- Document Cover
- What actions do SCoSS consider to be unacceptable?
- Aggressive or abusive behaviour
- Unreasonable demands
- Unreasonable levels of contact
- Unreasonable refusal to co-operate
- Unreasonable use of the complaints process
- Examples of how we manage unacceptable behaviour
- Examples of how we deal with other categories of unreasonable behaviour
- Other actions we may take
- How we let people know we have made this decision
- The process for appealing a decision to restrict contact
- How we record and review a decision to restrict contact
- How to contact the Scottish Commission on Social Security
The process for appealing a decision to restrict contact
It is important that a decision can be reconsidered. A complainant can appeal a decision to restrict contact. If they do this, we will only consider arguments that relate to the restriction and not to either the complaint made to us or to our decision to close a complaint.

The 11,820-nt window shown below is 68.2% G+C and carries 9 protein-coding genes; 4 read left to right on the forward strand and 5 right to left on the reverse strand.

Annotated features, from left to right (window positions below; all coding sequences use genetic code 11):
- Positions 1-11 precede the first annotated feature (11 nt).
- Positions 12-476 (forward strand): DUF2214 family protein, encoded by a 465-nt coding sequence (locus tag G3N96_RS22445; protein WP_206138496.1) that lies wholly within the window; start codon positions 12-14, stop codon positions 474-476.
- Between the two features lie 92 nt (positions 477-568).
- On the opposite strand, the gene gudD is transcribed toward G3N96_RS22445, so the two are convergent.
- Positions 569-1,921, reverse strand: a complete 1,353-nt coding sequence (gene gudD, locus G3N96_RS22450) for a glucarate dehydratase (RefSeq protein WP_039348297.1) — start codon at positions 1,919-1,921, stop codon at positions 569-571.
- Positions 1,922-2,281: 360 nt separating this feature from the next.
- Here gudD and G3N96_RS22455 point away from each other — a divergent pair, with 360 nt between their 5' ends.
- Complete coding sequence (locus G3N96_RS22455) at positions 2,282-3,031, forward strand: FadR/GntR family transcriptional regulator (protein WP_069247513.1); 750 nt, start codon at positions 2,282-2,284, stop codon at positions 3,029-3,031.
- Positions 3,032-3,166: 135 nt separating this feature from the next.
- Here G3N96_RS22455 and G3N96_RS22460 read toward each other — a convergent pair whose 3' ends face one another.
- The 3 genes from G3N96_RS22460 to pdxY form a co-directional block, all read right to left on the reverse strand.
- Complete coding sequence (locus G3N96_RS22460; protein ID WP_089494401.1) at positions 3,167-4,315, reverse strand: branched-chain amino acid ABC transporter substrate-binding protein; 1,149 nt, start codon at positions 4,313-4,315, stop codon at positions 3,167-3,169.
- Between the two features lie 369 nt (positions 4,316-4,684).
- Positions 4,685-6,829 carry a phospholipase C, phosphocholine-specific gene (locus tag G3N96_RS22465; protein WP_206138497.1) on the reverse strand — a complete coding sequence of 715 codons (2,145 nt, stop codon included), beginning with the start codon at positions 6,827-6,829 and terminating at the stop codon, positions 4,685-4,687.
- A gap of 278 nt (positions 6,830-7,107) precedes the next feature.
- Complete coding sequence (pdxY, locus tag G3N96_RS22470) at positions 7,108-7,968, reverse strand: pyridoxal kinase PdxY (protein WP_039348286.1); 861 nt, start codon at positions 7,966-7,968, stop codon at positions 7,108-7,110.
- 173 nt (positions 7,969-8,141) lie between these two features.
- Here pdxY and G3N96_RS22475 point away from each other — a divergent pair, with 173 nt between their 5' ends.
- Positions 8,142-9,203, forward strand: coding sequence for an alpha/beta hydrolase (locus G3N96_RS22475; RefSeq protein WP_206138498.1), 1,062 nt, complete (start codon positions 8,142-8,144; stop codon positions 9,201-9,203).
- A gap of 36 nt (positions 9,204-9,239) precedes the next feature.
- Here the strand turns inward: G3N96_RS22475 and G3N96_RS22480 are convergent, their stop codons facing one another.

An appeal could include, for example, a complainant saying that: their actions were wrongly identified as unacceptable; the restrictions were disproportionate; or that they will adversely impact on the individual because of personal circumstances.
A senior member of staff who was not involved in the original decision will consider the appeal. They have discretion to quash or vary the restriction as they think best. They will make their decision based on the evidence available to them. They must advise the complainant in writing that either the restricted contact arrangements still apply or a different course of action has been agreed.
We may review the restriction periodically or on further request after a period of time has passed.
Each case is different. We will explain in the letter setting out the restriction what review process will be in place for that restriction and in what circumstances they could request this be reconsidered.
This can be supplemented if written communication is not the most appropriate form for the individual.